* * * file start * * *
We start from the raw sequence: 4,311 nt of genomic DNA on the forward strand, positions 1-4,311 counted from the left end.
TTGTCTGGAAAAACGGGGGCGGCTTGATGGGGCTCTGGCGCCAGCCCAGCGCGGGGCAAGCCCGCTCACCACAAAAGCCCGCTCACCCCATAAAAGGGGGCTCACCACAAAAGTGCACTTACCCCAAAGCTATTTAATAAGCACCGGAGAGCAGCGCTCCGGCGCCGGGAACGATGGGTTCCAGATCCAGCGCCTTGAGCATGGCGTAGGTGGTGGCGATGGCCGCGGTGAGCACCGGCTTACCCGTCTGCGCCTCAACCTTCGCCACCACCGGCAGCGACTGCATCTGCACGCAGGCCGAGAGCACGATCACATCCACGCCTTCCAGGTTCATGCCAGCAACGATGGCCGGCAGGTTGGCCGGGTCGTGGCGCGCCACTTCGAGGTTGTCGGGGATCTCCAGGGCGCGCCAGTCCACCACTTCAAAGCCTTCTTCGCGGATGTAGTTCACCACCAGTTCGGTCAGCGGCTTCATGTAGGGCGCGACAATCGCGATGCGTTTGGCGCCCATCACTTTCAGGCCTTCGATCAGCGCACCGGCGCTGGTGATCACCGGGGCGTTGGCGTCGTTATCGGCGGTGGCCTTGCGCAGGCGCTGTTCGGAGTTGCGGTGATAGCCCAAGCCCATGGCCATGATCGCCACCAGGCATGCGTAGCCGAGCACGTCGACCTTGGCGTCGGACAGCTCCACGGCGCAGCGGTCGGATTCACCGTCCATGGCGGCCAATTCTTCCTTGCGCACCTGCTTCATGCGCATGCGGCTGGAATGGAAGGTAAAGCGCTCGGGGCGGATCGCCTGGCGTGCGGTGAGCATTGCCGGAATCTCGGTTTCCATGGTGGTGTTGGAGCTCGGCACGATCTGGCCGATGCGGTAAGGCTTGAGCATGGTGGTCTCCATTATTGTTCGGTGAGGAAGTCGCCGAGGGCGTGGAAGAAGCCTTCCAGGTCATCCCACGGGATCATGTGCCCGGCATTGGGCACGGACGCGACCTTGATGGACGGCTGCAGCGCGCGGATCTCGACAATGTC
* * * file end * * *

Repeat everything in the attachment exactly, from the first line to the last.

We start from the raw sequence: 4,311 nt of genomic DNA on the forward strand, positions 1-4,311 counted from the left end.
TTGTCTGGAAAAACGGGGGCGGCTTGATGGGGCTCTGGCGCCAGCCCAGCGCGGGGCAAGCCCGCTCACCACAAAAGCCCGCTCACCCCATAAAAGGGGGCTCACCACAAAAGTGCACTTACCCCAAAGCTATTTAATAAGCACCGGAGAGCAGCGCTCCGGCGCCGGGAACGATGGGTTCCAGATCCAGCGCCTTGAGCATGGCGTAGGTGGTGGCGATGGCCGCGGTGAGCACCGGCTTACCCGTCTGCGCCTCAACCTTCGCCACCACCGGCAGCGACTGCATCTGCACGCAGGCCGAGAGCACGATCACATCCACGCCTTCCAGGTTCATGCCAGCAACGATGGCCGGCAGGTTGGCCGGGTCGTGGCGCGCCACTTCGAGGTTGTCGGGGATCTCCAGGGCGCGCCAGTCCACCACTTCAAAGCCTTCTTCGCGGATGTAGTTCACCACCAGTTCGGTCAGCGGCTTCATGTAGGGCGCGACAATCGCGATGCGTTTGGCGCCCATCACTTTCAGGCCTTCGATCAGCGCACCGGCGCTGGTGATCACCGGGGCGTTGGCGTCGTTATCGGCGGTGGCCTTGCGCAGGCGCTGTTCGGAGTTGCGGTGATAGCCCAAGCCCATGGCCATGATCGCCACCAGGCATGCGTAGCCGAGCACGTCGACCTTGGCGTCGGACAGCTCCACGGCGCAGCGGTCGGATTCACCGTCCATGGCGGCCAATTCTTCCTTGCGCACCTGCTTCATGCGCATGCGGCTGGAATGGAAGGTAAAGCGCTCGGGGCGGATCGCCTGGCGTGCGGTGAGCATTGCCGGAATCTCGGTTTCCATGGTGGTGTTGGAGCTCGGCACGATCTGGCCGATGCGGTAAGGCTTGAGCATGGTGGTCTCCATTATTGTTCGGTGAGGAAGTCGCCGAGGGCGTGGAAGAAGCCTTCCAGGTCATCCCACGGGATCATGTGCCCGGCATTGGGCACGGACGCGACCTTGATGGACGGCTGCAGCGCGCGGATCTCGACAATGTC